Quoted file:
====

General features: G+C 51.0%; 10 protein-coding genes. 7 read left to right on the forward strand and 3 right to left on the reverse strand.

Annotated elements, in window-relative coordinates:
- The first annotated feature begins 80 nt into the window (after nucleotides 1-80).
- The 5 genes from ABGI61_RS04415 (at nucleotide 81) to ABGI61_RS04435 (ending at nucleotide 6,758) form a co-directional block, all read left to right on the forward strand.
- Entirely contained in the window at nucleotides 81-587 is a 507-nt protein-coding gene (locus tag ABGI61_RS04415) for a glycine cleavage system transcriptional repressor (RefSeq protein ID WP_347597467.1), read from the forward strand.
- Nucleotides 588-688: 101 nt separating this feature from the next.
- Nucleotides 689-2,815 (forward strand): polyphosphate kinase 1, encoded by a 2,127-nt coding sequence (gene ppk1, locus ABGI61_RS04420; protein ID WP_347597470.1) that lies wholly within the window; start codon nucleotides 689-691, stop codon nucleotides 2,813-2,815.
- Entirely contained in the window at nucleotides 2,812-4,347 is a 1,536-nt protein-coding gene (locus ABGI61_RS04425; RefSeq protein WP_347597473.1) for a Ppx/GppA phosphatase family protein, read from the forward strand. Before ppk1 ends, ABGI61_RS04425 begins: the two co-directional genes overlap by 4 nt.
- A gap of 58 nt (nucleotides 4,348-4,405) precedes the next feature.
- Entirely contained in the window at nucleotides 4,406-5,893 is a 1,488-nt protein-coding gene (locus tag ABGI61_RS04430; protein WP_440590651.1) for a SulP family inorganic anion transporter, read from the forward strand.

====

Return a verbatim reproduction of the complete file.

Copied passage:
General features: G+C 51.0%; 10 protein-coding genes. 7 read left to right on the forward strand and 3 right to left on the reverse strand.

Annotated elements, in window-relative coordinates:
- The first annotated feature begins 80 nt into the window (after nucleotides 1-80).
- The 5 genes from ABGI61_RS04415 (at nucleotide 81) to ABGI61_RS04435 (ending at nucleotide 6,758) form a co-directional block, all read left to right on the forward strand.
- Entirely contained in the window at nucleotides 81-587 is a 507-nt protein-coding gene (locus tag ABGI61_RS04415) for a glycine cleavage system transcriptional repressor (RefSeq protein ID WP_347597467.1), read from the forward strand.
- Nucleotides 588-688: 101 nt separating this feature from the next.
- Nucleotides 689-2,815 (forward strand): polyphosphate kinase 1, encoded by a 2,127-nt coding sequence (gene ppk1, locus ABGI61_RS04420; protein ID WP_347597470.1) that lies wholly within the window; start codon nucleotides 689-691, stop codon nucleotides 2,813-2,815.
- Entirely contained in the window at nucleotides 2,812-4,347 is a 1,536-nt protein-coding gene (locus ABGI61_RS04425; RefSeq protein WP_347597473.1) for a Ppx/GppA phosphatase family protein, read from the forward strand. Before ppk1 ends, ABGI61_RS04425 begins: the two co-directional genes overlap by 4 nt.
- A gap of 58 nt (nucleotides 4,348-4,405) precedes the next feature.
- Entirely contained in the window at nucleotides 4,406-5,893 is a 1,488-nt protein-coding gene (locus tag ABGI61_RS04430; protein WP_440590651.1) for a SulP family inorganic anion transporter, read from the forward strand.